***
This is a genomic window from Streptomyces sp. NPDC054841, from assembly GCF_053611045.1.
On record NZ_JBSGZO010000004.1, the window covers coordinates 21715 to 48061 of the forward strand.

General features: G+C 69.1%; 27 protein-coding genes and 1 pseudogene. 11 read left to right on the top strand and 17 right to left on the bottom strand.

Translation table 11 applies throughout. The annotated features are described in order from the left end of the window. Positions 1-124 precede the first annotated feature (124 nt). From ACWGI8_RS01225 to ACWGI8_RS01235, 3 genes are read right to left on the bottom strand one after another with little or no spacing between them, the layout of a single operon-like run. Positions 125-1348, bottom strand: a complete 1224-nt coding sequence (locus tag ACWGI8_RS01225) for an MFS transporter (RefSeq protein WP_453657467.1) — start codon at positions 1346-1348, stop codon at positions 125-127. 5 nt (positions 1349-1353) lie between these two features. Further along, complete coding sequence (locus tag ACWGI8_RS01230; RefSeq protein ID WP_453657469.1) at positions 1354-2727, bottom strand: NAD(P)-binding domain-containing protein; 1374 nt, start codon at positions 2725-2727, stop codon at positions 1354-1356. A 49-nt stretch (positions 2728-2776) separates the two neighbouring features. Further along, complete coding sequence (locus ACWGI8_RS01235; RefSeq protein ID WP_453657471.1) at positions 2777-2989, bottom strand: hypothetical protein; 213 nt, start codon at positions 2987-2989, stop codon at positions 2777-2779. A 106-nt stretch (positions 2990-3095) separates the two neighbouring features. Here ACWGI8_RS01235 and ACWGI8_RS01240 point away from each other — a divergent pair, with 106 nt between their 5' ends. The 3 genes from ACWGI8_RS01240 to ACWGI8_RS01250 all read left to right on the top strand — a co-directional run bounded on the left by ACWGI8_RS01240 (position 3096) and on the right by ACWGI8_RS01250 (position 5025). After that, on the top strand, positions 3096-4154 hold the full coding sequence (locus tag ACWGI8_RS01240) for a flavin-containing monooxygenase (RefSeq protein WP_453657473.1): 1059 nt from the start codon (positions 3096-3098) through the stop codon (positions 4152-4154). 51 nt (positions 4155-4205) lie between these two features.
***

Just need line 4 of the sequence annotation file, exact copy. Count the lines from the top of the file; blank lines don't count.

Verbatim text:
Translation table 11 applies throughout. The annotated features are described in order from the left end of the window. Positions 1-124 precede the first annotated feature (124 nt). From ACWGI8_RS01225 to ACWGI8_RS01235, 3 genes are read right to left on the bottom strand one after another with little or no spacing between them, the layout of a single operon-like run. Positions 125-1348, bottom strand: a complete 1224-nt coding sequence (locus tag ACWGI8_RS01225) for an MFS transporter (RefSeq protein WP_453657467.1) — start codon at positions 1346-1348, stop codon at positions 125-127. 5 nt (positions 1349-1353) lie between these two features. Further along, complete coding sequence (locus tag ACWGI8_RS01230; RefSeq protein ID WP_453657469.1) at positions 1354-2727, bottom strand: NAD(P)-binding domain-containing protein; 1374 nt, start codon at positions 2725-2727, stop codon at positions 1354-1356. A 49-nt stretch (positions 2728-2776) separates the two neighbouring features. Further along, complete coding sequence (locus ACWGI8_RS01235; RefSeq protein ID WP_453657471.1) at positions 2777-2989, bottom strand: hypothetical protein; 213 nt, start codon at positions 2987-2989, stop codon at positions 2777-2779. A 106-nt stretch (positions 2990-3095) separates the two neighbouring features. Here ACWGI8_RS01235 and ACWGI8_RS01240 point away from each other — a divergent pair, with 106 nt between their 5' ends. The 3 genes from ACWGI8_RS01240 to ACWGI8_RS01250 all read left to right on the top strand — a co-directional run bounded on the left by ACWGI8_RS01240 (position 3096) and on the right by ACWGI8_RS01250 (position 5025). After that, on the top strand, positions 3096-4154 hold the full coding sequence (locus tag ACWGI8_RS01240) for a flavin-containing monooxygenase (RefSeq protein WP_453657473.1): 1059 nt from the start codon (positions 3096-3098) through the stop codon (positions 4152-4154). 51 nt (positions 4155-4205) lie between these two features.